When I first tackled this meadow planting, it’s true, I followed my very own advice, which is to pick plants for the specific site conditions. I carefully chose native perennials that grow naturally in moist meadows. Trouble was, a LOT of plants like moist meadows, competition is fierce, and the most vigorous plants usually win that war. I wasn’t prepared for the onslaught of other plants that would try to make their home there.
Within a few years of not being grazed, the area quickly filled with typical farm weeds such as common milkweed, goldenrod, jewelweed and stinging nettle. Unwanted weeds to those who use their land for livestock, but as it happens, this garden planted by nature, without my interference, turned into the perfect low-maintenance “habitat zone” for an AMAZING array of wildlife.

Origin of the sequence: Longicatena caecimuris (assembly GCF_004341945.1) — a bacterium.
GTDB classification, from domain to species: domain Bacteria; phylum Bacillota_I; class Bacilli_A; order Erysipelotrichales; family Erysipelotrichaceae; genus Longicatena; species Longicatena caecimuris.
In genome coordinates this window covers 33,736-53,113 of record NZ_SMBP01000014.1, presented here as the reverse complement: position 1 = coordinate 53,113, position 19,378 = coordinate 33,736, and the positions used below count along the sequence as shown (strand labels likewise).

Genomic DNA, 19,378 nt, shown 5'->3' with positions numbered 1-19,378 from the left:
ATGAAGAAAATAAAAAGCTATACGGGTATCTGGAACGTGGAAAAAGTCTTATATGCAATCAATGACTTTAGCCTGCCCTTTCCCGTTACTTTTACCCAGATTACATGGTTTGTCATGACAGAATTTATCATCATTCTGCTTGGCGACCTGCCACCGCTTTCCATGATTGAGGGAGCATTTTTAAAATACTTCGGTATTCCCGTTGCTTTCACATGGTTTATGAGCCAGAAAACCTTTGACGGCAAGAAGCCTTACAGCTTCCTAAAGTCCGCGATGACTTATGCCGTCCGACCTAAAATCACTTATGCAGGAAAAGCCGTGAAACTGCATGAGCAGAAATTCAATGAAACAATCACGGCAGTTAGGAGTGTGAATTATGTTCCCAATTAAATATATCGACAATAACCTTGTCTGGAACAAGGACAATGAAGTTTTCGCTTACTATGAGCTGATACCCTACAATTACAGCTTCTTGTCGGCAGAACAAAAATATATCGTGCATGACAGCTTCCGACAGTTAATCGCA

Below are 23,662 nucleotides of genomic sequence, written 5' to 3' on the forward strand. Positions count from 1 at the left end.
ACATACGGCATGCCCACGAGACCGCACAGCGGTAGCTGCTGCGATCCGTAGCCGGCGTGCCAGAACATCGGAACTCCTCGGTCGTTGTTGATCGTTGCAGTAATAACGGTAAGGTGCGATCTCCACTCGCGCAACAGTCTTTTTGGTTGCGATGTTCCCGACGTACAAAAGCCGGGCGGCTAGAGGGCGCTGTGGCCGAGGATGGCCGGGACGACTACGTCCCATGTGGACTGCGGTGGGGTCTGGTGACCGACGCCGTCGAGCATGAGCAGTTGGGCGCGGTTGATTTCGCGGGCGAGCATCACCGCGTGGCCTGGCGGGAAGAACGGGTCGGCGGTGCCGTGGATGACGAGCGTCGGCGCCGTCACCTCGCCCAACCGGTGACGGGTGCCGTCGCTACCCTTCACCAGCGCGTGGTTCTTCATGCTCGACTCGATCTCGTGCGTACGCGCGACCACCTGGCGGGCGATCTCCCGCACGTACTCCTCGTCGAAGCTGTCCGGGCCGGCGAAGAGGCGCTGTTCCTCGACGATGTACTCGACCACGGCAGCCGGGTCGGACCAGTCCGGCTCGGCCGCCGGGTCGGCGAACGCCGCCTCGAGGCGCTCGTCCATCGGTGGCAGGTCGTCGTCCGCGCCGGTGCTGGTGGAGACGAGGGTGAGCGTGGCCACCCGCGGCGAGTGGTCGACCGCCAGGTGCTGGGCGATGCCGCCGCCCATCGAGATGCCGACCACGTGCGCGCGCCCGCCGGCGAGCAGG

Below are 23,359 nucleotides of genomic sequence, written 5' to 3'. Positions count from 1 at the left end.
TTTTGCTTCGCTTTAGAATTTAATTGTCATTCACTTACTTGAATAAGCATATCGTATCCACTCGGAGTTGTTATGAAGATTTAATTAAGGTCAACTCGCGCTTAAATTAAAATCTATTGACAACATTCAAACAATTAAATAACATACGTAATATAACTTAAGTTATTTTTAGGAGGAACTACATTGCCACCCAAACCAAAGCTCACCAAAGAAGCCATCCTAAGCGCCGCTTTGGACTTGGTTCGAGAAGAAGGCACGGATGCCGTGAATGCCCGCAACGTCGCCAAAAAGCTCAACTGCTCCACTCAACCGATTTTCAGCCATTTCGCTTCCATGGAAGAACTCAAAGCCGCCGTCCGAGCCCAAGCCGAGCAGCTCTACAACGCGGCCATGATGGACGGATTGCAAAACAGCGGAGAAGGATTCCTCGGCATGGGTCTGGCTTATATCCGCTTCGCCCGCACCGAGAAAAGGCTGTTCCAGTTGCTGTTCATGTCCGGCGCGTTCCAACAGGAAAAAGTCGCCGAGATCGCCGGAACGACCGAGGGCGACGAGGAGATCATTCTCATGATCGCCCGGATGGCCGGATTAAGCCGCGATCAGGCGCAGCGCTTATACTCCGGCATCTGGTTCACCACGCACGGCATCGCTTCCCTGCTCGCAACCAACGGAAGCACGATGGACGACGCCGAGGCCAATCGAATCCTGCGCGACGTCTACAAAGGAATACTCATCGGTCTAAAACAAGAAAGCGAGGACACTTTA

Hummingbirds fight over the jewelweed flowers in late summer, and the goldenrod and milkweed blooms are always covered with butterflies, bumble bees, predatorial beetles, parasitic wasps and other “good bugs” that feed on the pests in my nearby veggie gardens. Goldfinches and song sparrows pick at the loaded seed heads through the fall and into winter. The milkweed foliage is a host plant for countless insects, including monarch butterflies and milkweed tussock moths.
So I leave them alone here – these weeds can all duke it out with each other. Eventually, they’ll mostly be shaded out by the nearby willow and juneberry, so they are only a temporary floor covering as the shrubs and trees fill in.
The swamp sunflowers that I had planted from seed died right away, but interestingly, swamp sunflowers that later seeded by birds into my wild area grew tall and strong: